EPC and GE: CoFoE Has No Chance to Succeed without Germany’s Full Participation

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Illustration picture (photo by TASR)

Brussels, December 13 (TASR-correspondent) – The success of the Conference on the Future of Europe (CoFoE) is uncertain, the European Policy Centre (EPC) warned in September and following the formation of a new German government, the garagErasmus Foundation (gE) says that the CoFoE disappeared from German politics’ radar.


Referring to the forthcoming election in Germany, EPC stressed that the debate on the future of Europe had a German problem because the CoFoE can only lead to tangible results if Germany puts its full weight behind it – and fast.

Like with many other major EU initiatives in the past, it will require the combined leadership of France and Germany to make a difference. French President Emmanuel Macron has been and will remain a staunch supporter of the conference. But President Macron’s engagement will not be enough. He cannot steer the conference to success single-handedly without an ambitious German counterpart.

EPC drew attention to the fact that the political recalibration of German politics will thus take time – time the conference does not have.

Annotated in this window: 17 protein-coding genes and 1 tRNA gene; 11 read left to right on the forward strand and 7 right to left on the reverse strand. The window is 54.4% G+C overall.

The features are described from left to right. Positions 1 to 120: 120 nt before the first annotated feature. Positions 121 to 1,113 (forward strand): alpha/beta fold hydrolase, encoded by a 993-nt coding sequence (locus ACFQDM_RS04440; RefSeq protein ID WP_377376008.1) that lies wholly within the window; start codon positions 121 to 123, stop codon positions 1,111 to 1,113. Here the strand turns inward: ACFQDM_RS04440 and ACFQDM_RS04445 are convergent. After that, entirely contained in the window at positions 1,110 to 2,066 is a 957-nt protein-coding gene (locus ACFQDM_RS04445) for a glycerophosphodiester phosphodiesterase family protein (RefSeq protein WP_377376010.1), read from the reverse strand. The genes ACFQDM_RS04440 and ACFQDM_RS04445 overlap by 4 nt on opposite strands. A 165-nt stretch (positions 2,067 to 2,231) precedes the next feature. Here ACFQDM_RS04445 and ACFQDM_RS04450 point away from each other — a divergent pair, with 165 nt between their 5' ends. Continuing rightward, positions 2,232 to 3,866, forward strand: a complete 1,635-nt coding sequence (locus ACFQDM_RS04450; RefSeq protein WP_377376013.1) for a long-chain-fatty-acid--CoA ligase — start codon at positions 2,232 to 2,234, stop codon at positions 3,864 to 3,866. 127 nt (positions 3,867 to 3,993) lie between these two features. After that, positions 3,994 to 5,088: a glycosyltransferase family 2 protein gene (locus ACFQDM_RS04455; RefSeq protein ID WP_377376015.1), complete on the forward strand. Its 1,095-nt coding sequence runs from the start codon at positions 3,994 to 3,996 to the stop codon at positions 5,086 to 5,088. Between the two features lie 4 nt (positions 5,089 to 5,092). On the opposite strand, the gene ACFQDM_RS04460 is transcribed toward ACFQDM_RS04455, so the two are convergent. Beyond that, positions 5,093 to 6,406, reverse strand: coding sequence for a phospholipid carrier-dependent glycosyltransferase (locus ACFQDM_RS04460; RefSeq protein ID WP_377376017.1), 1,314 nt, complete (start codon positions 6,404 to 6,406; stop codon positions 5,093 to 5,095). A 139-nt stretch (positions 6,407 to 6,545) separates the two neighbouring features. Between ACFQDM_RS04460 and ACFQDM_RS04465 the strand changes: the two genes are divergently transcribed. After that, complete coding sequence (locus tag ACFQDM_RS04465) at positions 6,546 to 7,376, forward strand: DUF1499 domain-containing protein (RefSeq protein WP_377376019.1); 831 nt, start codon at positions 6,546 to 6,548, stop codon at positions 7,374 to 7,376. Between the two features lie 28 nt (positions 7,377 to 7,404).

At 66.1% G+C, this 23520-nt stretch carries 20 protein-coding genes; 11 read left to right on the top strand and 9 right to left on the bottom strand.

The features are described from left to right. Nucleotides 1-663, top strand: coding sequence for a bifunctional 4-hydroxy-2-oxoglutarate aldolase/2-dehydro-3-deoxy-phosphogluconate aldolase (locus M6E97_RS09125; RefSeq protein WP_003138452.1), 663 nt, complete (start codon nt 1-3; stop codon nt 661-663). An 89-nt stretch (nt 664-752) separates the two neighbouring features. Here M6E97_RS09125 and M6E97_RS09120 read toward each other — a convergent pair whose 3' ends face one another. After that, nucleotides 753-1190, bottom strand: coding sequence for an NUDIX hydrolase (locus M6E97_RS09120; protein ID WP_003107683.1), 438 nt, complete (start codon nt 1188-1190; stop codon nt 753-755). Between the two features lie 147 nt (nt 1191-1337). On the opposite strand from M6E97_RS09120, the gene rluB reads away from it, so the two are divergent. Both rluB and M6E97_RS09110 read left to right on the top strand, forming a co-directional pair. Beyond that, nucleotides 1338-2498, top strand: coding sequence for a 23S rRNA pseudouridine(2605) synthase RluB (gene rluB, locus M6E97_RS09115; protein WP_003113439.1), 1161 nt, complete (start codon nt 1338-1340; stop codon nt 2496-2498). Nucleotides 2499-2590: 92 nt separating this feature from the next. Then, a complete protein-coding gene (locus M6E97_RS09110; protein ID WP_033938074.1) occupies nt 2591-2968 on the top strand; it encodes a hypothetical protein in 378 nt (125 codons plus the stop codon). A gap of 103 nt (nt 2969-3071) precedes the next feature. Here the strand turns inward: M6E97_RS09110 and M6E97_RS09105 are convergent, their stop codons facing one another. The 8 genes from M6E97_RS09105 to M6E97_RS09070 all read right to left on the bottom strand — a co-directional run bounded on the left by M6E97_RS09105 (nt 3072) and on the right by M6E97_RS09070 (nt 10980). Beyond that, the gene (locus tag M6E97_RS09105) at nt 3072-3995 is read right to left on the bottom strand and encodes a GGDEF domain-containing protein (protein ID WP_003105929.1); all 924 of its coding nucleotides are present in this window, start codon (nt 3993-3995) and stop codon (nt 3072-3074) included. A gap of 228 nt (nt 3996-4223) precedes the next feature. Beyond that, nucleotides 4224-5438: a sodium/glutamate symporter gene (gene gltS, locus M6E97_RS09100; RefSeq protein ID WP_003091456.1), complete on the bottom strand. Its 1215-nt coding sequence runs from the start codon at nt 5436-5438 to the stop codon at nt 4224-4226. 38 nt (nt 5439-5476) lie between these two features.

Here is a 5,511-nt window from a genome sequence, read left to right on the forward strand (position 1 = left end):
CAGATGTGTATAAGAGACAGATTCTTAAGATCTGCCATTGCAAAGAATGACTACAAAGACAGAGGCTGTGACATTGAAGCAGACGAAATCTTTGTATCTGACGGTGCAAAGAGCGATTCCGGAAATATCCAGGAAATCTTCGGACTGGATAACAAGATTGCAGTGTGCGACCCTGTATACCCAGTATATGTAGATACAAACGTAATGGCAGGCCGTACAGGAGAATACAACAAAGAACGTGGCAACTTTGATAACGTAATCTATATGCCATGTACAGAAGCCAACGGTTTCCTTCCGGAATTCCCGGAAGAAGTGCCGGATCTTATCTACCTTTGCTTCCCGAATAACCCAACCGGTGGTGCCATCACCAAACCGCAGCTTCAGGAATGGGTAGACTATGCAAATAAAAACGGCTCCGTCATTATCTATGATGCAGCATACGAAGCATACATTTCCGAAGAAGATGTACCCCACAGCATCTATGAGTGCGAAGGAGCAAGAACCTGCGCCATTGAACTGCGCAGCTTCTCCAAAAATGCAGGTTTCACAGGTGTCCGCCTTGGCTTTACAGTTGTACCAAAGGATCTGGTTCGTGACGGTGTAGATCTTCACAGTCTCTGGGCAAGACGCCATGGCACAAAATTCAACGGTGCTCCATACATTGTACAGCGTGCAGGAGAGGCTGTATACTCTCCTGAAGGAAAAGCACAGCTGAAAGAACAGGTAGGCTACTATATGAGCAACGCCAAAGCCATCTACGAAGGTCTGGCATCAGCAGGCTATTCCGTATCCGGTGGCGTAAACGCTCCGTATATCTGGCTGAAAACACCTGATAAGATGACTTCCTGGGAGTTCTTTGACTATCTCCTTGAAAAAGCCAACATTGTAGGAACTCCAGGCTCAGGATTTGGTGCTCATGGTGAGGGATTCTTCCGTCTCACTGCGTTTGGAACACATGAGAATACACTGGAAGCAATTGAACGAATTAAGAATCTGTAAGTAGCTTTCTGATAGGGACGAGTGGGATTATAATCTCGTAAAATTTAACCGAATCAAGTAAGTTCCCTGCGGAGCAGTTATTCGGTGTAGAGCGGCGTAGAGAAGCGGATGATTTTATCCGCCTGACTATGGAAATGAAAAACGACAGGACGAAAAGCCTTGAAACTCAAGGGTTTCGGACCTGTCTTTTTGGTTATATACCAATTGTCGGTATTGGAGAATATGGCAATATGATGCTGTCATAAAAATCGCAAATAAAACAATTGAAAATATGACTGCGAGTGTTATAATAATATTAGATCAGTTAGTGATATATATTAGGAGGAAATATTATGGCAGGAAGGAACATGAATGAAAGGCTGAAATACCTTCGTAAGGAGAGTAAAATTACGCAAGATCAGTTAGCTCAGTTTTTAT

In this context, Jacopo Scipione of the garagErasmus Foundation asks where does Germany stand. The garagErasmus Foundation is a professional and international network of Erasmus generation members that aims to support the formation of a better integrated Europe, with gE seeking to act like a “great European influencer” through social networks.

Scipione also pointed out that as many previous EU initiatives have shown, Germany and France are essential in order to achieve the best result. While France and its President Emmanuel Macron are strong supporters of the conference, the same cannot be said about Germany.

After the recent German federal elections, the CoFoE disappeared from German politics’ radar. The political and media attention has been completely absorbed by the elections and by the process of forming a new federal government after 16 years of Angela Merkel. Therefore, the risk that the Conference will lose its strength also at European level is very high: without German leadership, the EU head of states and governments will not pay enough attention to the Conference.